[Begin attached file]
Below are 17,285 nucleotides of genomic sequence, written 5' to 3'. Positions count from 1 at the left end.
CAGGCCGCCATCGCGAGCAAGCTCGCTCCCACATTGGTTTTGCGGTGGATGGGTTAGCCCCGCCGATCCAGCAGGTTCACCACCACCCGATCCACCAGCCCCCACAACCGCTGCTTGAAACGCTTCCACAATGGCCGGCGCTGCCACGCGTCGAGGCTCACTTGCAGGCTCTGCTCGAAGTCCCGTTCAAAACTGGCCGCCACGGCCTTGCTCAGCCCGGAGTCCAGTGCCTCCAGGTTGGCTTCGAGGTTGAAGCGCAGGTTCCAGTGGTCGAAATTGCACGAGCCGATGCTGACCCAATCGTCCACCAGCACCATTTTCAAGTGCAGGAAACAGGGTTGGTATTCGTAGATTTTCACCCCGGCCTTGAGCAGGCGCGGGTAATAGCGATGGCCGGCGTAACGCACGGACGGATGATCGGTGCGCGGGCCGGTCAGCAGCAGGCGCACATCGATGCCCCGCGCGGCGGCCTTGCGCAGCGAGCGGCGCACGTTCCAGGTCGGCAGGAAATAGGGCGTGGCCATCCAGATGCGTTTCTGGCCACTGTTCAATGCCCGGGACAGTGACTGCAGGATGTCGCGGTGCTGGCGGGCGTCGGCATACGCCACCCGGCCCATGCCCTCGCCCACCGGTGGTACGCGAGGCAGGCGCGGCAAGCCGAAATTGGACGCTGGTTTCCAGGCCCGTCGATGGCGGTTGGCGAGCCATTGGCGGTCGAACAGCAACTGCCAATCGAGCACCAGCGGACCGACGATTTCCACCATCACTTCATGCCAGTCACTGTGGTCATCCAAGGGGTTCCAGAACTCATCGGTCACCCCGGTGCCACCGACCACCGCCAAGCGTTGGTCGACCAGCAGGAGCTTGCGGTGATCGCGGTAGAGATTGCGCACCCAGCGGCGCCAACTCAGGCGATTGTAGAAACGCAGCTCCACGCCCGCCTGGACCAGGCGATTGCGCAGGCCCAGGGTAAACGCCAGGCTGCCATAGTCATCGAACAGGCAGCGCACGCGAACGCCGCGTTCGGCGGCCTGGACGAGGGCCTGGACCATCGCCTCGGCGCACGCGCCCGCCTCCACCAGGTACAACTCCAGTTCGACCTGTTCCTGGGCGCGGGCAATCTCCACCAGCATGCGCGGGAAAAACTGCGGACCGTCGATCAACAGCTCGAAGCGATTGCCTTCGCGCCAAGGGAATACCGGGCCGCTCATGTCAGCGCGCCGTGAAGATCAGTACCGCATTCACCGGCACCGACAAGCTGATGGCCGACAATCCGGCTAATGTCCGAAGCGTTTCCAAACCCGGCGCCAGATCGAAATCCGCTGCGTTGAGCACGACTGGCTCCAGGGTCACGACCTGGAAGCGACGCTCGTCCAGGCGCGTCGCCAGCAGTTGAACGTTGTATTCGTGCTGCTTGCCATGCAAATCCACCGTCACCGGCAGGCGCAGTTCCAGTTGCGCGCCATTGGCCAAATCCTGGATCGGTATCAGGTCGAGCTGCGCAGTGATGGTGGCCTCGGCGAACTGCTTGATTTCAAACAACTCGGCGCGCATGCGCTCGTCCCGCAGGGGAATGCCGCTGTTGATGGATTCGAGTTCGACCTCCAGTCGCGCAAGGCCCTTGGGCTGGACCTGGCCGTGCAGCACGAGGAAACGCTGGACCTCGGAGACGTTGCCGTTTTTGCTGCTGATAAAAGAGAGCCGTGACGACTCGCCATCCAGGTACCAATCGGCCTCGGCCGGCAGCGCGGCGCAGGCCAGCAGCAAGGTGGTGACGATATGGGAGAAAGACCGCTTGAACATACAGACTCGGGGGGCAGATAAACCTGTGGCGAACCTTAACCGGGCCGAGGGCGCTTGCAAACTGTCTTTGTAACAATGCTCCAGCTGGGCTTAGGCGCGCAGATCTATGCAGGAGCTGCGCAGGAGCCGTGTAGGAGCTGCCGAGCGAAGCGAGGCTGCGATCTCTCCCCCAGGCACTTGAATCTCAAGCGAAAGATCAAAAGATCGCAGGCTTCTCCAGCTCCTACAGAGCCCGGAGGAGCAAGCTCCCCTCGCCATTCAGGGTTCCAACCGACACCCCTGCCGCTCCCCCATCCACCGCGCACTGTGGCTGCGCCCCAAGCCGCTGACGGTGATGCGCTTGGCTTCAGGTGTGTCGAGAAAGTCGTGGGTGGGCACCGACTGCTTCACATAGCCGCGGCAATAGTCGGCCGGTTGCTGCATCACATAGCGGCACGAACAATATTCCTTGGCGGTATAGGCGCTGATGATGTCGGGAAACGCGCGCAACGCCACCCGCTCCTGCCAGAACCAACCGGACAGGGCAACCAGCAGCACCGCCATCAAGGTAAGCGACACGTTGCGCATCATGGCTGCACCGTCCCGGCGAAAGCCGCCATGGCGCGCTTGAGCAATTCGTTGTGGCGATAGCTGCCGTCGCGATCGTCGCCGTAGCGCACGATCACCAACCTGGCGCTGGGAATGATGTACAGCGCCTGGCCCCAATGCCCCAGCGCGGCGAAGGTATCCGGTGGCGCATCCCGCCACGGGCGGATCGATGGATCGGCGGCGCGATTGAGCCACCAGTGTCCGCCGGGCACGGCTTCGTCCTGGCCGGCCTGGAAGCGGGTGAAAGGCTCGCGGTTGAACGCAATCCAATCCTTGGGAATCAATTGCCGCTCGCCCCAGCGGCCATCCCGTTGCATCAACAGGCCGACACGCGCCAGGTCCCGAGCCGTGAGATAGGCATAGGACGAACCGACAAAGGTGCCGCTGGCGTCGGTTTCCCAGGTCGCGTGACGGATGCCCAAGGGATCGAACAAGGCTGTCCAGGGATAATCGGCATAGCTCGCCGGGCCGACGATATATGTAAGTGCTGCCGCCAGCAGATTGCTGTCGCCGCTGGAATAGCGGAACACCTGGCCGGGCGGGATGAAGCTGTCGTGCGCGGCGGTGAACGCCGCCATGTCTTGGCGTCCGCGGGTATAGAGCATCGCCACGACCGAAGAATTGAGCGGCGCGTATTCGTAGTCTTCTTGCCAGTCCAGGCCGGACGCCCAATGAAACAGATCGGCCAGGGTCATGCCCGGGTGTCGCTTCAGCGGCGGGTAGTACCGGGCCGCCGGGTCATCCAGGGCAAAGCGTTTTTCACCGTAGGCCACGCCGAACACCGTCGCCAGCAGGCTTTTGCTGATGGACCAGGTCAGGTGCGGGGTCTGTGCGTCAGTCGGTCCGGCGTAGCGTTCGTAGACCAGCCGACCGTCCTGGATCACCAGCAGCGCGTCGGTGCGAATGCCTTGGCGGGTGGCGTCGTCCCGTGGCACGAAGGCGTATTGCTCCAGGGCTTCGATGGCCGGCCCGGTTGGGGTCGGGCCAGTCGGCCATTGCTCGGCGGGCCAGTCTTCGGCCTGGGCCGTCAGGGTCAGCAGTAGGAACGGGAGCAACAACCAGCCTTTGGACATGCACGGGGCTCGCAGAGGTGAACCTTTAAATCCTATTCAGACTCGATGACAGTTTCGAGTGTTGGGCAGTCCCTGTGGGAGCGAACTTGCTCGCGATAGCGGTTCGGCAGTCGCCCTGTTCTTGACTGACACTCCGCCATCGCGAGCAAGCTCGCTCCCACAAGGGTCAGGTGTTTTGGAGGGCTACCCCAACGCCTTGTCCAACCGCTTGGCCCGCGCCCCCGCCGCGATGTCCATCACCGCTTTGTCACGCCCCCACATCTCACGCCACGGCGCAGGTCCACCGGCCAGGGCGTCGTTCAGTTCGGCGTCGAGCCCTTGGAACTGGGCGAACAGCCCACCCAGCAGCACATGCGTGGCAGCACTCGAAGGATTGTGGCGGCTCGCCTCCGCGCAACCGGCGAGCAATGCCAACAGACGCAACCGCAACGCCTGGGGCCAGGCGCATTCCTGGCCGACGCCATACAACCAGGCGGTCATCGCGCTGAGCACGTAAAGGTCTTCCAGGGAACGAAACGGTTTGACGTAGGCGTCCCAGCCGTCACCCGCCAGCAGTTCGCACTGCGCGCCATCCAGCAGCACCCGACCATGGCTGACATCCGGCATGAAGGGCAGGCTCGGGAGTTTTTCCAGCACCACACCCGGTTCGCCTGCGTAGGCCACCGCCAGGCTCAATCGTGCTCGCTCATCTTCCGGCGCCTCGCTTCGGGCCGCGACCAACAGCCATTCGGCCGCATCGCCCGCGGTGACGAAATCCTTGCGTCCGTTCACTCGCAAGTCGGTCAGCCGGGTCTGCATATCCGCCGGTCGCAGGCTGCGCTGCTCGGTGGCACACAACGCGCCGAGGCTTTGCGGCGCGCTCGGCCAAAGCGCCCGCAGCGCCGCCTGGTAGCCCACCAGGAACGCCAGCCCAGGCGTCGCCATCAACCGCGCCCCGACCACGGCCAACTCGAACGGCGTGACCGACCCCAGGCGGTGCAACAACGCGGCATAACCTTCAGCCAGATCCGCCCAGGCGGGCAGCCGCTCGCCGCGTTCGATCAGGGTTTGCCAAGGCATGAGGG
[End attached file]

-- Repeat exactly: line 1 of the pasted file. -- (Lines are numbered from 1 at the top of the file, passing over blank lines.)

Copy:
Below are 17,285 nucleotides of genomic sequence, written 5' to 3'. Positions count from 1 at the left end.